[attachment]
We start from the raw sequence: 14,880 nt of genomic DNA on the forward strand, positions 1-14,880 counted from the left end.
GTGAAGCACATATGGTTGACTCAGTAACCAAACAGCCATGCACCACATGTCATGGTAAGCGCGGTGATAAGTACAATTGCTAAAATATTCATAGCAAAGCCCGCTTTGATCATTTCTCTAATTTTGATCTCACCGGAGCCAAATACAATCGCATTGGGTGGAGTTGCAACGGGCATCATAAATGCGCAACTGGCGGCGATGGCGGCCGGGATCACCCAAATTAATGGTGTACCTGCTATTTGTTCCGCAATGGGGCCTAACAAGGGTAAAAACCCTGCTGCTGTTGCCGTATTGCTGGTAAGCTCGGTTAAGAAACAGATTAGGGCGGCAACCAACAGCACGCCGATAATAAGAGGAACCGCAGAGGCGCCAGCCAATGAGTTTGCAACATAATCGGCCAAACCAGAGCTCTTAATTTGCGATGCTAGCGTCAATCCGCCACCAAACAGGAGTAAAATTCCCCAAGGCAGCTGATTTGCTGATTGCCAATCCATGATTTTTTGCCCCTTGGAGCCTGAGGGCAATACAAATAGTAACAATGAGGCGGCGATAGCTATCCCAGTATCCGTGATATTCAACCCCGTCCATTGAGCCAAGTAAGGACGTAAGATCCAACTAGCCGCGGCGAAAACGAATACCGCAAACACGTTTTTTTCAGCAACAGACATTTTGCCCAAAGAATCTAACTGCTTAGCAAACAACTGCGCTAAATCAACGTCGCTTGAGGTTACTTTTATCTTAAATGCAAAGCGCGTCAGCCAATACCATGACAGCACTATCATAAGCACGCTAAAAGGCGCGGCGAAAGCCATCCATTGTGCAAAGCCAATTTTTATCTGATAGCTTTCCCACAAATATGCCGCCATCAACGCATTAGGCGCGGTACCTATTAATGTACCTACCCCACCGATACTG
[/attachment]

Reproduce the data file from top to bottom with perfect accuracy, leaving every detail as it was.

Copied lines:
We start from the raw sequence: 14,880 nt of genomic DNA on the forward strand, positions 1-14,880 counted from the left end.
GTGAAGCACATATGGTTGACTCAGTAACCAAACAGCCATGCACCACATGTCATGGTAAGCGCGGTGATAAGTACAATTGCTAAAATATTCATAGCAAAGCCCGCTTTGATCATTTCTCTAATTTTGATCTCACCGGAGCCAAATACAATCGCATTGGGTGGAGTTGCAACGGGCATCATAAATGCGCAACTGGCGGCGATGGCGGCCGGGATCACCCAAATTAATGGTGTACCTGCTATTTGTTCCGCAATGGGGCCTAACAAGGGTAAAAACCCTGCTGCTGTTGCCGTATTGCTGGTAAGCTCGGTTAAGAAACAGATTAGGGCGGCAACCAACAGCACGCCGATAATAAGAGGAACCGCAGAGGCGCCAGCCAATGAGTTTGCAACATAATCGGCCAAACCAGAGCTCTTAATTTGCGATGCTAGCGTCAATCCGCCACCAAACAGGAGTAAAATTCCCCAAGGCAGCTGATTTGCTGATTGCCAATCCATGATTTTTTGCCCCTTGGAGCCTGAGGGCAATACAAATAGTAACAATGAGGCGGCGATAGCTATCCCAGTATCCGTGATATTCAACCCCGTCCATTGAGCCAAGTAAGGACGTAAGATCCAACTAGCCGCGGCGAAAACGAATACCGCAAACACGTTTTTTTCAGCAACAGACATTTTGCCCAAAGAATCTAACTGCTTAGCAAACAACTGCGCTAAATCAACGTCGCTTGAGGTTACTTTTATCTTAAATGCAAAGCGCGTCAGCCAATACCATGACAGCACTATCATAAGCACGCTAAAAGGCGCGGCGAAAGCCATCCATTGTGCAAAGCCAATTTTTATCTGATAGCTTTCCCACAAATATGCCGCCATCAACGCATTAGGCGCGGTACCTATTAATGTACCTACCCCACCGATACTG